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Black Post-BlacknessThe Black Arts Movement and Twenty-First-Century Aesthetics$
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Margo Natalie Crawford

Print publication date: 2017

Print ISBN-13: 9780252041006

Published to Illinois Scholarship Online: January 2018

DOI: 10.5406/illinois/9780252041006.001.0001

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The Satire of Black Post-Blackness

The Satire of Black Post-Blackness

Chapter:
(p.137) 5 The Satire of Black Post-Blackness
Source:
Black Post-Blackness
Author(s):

Margo Natalie Crawford

Publisher:
University of Illinois Press
DOI:10.5406/illinois/9780252041006.003.0006

The fifth chapter argues that feeling “black post-black” is a disorienting situation that lends itself to satire. Crawford analyzes the ways in which satire has begun to define 21st century African American cultural productions as both blackness and whiteness are satirized. The satire of the Black Arts Movement is shown to be much more invested in satirizing whiteness as opposed to the 21st century post-black tendency to foreground the satirizing of blackness. In addition to the analysis of novels, drama, and poetry, this chapter also uncovers the role of satire in editorial cartoons included in Black World, one of the key journals of the Black Arts Movement. This chapter foregrounds the satire of Charles Johnson, Carlene Hatcher Polite, Amiri Baraka, Ishmael Reed, Percival Everett, Paul Beatty, Mat Johnson, and others.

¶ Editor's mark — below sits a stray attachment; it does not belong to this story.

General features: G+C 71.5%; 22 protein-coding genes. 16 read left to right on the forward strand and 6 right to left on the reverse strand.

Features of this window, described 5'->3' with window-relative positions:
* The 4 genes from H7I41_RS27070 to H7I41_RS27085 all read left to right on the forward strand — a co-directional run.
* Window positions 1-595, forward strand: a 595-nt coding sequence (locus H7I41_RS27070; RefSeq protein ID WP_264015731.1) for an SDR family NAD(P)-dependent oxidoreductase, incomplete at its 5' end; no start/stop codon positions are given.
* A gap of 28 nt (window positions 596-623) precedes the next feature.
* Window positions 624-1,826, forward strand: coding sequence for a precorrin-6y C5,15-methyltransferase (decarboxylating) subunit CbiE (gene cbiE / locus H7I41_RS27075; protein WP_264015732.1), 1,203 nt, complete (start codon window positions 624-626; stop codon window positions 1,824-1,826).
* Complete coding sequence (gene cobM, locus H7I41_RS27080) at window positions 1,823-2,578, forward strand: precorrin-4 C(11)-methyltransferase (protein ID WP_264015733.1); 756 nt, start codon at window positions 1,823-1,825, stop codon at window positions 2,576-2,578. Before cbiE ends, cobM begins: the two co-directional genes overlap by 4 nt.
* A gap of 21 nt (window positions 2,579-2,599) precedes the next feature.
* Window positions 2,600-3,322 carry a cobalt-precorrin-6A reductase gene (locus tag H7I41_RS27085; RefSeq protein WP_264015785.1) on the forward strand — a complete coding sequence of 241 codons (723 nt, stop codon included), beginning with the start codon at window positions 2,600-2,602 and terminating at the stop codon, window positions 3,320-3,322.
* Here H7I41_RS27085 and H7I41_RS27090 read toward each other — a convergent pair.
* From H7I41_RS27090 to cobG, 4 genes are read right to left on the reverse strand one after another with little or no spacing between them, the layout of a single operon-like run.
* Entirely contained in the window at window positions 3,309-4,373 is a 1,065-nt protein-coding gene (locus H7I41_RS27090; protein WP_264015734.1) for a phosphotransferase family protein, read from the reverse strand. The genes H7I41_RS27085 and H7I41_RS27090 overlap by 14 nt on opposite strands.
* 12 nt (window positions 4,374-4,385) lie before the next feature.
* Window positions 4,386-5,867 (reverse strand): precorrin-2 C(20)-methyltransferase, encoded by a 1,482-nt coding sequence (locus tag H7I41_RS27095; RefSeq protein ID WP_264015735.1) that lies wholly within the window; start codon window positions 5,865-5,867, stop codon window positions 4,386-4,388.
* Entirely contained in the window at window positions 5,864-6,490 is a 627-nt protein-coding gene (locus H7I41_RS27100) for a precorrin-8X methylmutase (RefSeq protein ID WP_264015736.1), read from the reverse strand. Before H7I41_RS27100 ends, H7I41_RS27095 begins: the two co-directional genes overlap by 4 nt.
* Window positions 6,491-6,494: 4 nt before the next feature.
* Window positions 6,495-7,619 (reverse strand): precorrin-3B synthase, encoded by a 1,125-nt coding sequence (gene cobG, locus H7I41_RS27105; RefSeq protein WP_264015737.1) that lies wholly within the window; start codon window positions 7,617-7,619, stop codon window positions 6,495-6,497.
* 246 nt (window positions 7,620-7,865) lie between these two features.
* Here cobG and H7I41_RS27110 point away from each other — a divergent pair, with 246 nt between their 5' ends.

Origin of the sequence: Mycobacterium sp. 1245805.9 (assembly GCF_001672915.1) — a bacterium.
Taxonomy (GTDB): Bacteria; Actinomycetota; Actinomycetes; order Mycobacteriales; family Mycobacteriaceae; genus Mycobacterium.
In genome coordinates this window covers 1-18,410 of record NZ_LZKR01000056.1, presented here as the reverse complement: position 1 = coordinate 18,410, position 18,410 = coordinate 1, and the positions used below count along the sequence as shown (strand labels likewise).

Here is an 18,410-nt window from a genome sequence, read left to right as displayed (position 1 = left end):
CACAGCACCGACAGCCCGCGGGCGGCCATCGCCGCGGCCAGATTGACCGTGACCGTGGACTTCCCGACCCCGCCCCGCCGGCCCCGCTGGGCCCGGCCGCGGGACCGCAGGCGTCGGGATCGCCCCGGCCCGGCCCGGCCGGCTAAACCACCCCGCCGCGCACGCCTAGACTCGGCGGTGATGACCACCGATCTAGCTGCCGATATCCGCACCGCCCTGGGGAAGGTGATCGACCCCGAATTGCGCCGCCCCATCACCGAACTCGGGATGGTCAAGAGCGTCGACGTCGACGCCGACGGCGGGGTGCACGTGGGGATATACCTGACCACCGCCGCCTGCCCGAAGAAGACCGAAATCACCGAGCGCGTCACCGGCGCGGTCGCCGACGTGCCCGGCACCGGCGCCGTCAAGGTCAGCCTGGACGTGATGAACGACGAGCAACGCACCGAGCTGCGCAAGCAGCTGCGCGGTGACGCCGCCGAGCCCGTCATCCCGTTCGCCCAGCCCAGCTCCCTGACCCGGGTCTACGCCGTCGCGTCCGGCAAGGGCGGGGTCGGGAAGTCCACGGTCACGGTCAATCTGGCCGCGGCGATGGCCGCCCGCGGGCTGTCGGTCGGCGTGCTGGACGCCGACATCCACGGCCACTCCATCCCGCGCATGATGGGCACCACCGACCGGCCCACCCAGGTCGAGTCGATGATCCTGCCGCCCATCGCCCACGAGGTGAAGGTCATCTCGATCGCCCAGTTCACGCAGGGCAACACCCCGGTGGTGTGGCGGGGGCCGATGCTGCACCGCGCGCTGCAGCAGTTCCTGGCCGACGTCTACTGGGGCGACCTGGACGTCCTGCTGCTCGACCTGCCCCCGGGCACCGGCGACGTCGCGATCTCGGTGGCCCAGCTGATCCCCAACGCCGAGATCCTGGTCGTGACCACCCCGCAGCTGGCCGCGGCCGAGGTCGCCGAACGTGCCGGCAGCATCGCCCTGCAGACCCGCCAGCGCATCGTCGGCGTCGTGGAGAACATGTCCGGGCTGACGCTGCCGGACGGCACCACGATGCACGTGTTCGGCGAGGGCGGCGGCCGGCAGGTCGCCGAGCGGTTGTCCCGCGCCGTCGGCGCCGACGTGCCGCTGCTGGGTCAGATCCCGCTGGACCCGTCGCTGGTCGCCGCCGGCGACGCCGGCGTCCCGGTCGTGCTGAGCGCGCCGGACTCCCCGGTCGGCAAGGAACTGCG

Keywords:   satire, editorial cartoons, Black World, Charles Johnson, Carlene Hatcher Polite, Paul Beatty, Percival Everett

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